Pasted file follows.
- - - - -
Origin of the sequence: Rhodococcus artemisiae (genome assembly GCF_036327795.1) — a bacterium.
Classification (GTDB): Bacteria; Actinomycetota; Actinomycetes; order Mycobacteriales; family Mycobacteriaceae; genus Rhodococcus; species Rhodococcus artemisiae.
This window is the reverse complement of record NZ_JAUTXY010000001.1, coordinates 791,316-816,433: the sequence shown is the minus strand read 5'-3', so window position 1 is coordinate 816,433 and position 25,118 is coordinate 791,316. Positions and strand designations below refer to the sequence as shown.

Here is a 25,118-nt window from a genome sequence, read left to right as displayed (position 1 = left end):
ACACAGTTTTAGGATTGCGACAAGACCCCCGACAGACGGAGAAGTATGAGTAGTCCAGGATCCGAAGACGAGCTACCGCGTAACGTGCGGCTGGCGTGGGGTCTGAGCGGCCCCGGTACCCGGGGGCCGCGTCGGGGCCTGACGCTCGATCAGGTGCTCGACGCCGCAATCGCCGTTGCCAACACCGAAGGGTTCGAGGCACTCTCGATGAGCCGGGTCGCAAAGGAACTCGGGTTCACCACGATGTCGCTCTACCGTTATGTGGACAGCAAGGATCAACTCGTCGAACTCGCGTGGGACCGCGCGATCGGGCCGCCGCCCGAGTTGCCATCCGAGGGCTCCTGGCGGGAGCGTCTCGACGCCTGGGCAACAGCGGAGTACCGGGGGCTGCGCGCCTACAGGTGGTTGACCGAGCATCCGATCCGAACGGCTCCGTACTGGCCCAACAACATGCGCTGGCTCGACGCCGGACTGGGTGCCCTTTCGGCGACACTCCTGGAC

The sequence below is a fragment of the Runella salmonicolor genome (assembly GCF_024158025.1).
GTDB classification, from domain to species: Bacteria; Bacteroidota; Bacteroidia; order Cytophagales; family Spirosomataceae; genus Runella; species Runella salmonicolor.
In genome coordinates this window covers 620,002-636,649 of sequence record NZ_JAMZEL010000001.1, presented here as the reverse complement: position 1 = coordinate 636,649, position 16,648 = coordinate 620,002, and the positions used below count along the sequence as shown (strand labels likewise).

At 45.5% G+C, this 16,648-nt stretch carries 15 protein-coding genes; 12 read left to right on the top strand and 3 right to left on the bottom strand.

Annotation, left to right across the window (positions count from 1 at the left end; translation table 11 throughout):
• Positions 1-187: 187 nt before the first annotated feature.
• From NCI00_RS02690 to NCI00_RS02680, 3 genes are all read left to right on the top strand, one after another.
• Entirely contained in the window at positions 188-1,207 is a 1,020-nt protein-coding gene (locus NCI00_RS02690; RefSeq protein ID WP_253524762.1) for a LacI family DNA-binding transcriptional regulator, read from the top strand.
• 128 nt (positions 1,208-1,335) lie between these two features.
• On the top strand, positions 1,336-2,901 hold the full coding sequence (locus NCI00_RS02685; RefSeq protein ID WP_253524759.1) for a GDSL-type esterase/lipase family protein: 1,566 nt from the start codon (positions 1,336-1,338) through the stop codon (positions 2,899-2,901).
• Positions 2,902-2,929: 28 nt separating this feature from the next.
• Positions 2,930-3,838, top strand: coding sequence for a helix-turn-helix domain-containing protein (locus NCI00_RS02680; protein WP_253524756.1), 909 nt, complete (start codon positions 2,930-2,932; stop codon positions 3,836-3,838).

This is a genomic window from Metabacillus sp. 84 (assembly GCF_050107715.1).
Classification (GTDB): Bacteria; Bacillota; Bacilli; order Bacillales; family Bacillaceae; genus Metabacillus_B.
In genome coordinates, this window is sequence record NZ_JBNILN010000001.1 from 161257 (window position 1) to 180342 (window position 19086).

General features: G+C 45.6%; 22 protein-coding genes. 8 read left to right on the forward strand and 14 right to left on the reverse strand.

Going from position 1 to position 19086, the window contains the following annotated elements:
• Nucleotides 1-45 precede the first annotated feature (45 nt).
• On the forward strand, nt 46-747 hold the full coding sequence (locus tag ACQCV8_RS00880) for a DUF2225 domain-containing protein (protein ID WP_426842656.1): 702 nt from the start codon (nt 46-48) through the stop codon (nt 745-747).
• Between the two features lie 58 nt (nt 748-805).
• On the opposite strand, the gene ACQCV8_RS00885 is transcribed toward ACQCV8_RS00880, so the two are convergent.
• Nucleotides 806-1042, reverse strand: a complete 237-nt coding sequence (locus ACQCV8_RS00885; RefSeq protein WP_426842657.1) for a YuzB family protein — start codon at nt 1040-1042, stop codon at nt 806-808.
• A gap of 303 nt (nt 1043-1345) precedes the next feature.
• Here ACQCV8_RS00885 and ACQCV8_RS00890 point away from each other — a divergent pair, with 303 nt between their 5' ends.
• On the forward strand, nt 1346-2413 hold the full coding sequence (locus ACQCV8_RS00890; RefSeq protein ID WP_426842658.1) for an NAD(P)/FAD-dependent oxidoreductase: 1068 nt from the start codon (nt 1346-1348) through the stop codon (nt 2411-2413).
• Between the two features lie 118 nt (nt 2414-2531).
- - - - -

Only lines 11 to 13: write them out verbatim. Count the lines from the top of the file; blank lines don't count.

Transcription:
• Positions 1-187: 187 nt before the first annotated feature.
• From NCI00_RS02690 to NCI00_RS02680, 3 genes are all read left to right on the top strand, one after another.
• Entirely contained in the window at positions 188-1,207 is a 1,020-nt protein-coding gene (locus NCI00_RS02690; RefSeq protein ID WP_253524762.1) for a LacI family DNA-binding transcriptional regulator, read from the top strand.